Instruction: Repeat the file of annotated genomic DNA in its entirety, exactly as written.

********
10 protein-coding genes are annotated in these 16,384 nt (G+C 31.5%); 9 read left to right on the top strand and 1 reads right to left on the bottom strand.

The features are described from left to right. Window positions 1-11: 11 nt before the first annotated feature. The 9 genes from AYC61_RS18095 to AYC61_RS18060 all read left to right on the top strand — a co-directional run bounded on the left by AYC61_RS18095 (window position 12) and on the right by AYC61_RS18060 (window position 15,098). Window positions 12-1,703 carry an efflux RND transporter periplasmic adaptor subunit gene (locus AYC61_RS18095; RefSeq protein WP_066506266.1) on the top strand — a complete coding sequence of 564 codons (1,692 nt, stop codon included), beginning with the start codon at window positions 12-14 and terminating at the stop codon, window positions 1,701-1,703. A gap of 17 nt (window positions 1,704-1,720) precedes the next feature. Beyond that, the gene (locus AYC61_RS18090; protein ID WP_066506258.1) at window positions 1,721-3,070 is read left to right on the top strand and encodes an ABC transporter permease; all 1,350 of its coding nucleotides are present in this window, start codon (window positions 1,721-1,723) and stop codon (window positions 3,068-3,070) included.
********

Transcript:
10 protein-coding genes are annotated in these 16,384 nt (G+C 31.5%); 9 read left to right on the top strand and 1 reads right to left on the bottom strand.

The features are described from left to right. Window positions 1-11: 11 nt before the first annotated feature. The 9 genes from AYC61_RS18095 to AYC61_RS18060 all read left to right on the top strand — a co-directional run bounded on the left by AYC61_RS18095 (window position 12) and on the right by AYC61_RS18060 (window position 15,098). Window positions 12-1,703 carry an efflux RND transporter periplasmic adaptor subunit gene (locus AYC61_RS18095; RefSeq protein WP_066506266.1) on the top strand — a complete coding sequence of 564 codons (1,692 nt, stop codon included), beginning with the start codon at window positions 12-14 and terminating at the stop codon, window positions 1,701-1,703. A gap of 17 nt (window positions 1,704-1,720) precedes the next feature. Beyond that, the gene (locus AYC61_RS18090; protein ID WP_066506258.1) at window positions 1,721-3,070 is read left to right on the top strand and encodes an ABC transporter permease; all 1,350 of its coding nucleotides are present in this window, start codon (window positions 1,721-1,723) and stop codon (window positions 3,068-3,070) included.